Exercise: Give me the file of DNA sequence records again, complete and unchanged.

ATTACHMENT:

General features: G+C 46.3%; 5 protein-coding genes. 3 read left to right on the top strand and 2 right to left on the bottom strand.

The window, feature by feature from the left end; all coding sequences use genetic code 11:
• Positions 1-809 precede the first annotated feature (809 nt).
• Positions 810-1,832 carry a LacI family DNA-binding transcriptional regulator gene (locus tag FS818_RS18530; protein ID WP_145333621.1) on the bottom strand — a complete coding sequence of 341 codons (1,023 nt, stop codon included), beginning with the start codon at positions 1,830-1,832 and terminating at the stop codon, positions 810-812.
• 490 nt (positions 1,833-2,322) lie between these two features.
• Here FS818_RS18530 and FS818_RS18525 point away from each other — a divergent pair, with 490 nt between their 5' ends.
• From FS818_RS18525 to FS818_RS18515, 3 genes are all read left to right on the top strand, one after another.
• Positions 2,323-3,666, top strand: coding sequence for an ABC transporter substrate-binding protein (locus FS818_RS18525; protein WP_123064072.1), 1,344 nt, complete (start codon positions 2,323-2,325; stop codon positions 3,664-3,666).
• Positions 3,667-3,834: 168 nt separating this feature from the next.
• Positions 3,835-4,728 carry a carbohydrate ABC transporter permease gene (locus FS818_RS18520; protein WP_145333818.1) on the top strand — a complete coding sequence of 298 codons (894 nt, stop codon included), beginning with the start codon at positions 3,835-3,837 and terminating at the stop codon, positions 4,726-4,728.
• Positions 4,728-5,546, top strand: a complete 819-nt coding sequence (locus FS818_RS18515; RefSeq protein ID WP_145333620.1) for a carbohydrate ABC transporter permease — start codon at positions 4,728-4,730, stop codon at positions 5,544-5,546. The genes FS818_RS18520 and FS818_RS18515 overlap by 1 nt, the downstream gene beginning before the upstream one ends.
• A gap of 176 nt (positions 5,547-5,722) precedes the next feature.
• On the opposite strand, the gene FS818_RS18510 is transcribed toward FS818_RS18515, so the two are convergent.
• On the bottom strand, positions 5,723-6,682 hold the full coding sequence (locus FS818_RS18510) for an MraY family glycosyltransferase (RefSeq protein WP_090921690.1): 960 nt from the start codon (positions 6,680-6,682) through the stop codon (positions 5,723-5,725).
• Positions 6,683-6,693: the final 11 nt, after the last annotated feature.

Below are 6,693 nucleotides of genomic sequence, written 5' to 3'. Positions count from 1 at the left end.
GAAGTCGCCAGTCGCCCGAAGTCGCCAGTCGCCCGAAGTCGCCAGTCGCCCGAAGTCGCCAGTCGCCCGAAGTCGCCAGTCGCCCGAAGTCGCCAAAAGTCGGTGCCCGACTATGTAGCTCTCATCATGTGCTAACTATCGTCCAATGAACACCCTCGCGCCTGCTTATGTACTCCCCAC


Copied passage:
General features: G+C 46.3%; 5 protein-coding genes. 3 read left to right on the top strand and 2 right to left on the bottom strand.

The window, feature by feature from the left end; all coding sequences use genetic code 11:
• Positions 1-809 precede the first annotated feature (809 nt).
• Positions 810-1,832 carry a LacI family DNA-binding transcriptional regulator gene (locus tag FS818_RS18530; protein ID WP_145333621.1) on the bottom strand — a complete coding sequence of 341 codons (1,023 nt, stop codon included), beginning with the start codon at positions 1,830-1,832 and terminating at the stop codon, positions 810-812.
• 490 nt (positions 1,833-2,322) lie between these two features.
• Here FS818_RS18530 and FS818_RS18525 point away from each other — a divergent pair, with 490 nt between their 5' ends.
• From FS818_RS18525 to FS818_RS18515, 3 genes are all read left to right on the top strand, one after another.
• Positions 2,323-3,666, top strand: coding sequence for an ABC transporter substrate-binding protein (locus FS818_RS18525; protein WP_123064072.1), 1,344 nt, complete (start codon positions 2,323-2,325; stop codon positions 3,664-3,666).
• Positions 3,667-3,834: 168 nt separating this feature from the next.
• Positions 3,835-4,728 carry a carbohydrate ABC transporter permease gene (locus FS818_RS18520; protein WP_145333818.1) on the top strand — a complete coding sequence of 298 codons (894 nt, stop codon included), beginning with the start codon at positions 3,835-3,837 and terminating at the stop codon, positions 4,726-4,728.
• Positions 4,728-5,546, top strand: a complete 819-nt coding sequence (locus FS818_RS18515; RefSeq protein ID WP_145333620.1) for a carbohydrate ABC transporter permease — start codon at positions 4,728-4,730, stop codon at positions 5,544-5,546. The genes FS818_RS18520 and FS818_RS18515 overlap by 1 nt, the downstream gene beginning before the upstream one ends.
• A gap of 176 nt (positions 5,547-5,722) precedes the next feature.
• On the opposite strand, the gene FS818_RS18510 is transcribed toward FS818_RS18515, so the two are convergent.
• On the bottom strand, positions 5,723-6,682 hold the full coding sequence (locus FS818_RS18510) for an MraY family glycosyltransferase (RefSeq protein WP_090921690.1): 960 nt from the start codon (positions 6,680-6,682) through the stop codon (positions 5,723-5,725).
• Positions 6,683-6,693: the final 11 nt, after the last annotated feature.

Below are 6,693 nucleotides of genomic sequence, written 5' to 3'. Positions count from 1 at the left end.
GAAGTCGCCAGTCGCCCGAAGTCGCCAGTCGCCCGAAGTCGCCAGTCGCCCGAAGTCGCCAGTCGCCCGAAGTCGCCAGTCGCCCGAAGTCGCCAAAAGTCGGTGCCCGACTATGTAGCTCTCATCATGTGCTAACTATCGTCCAATGAACACCCTCGCGCCTGCTTATGTACTCCCCAC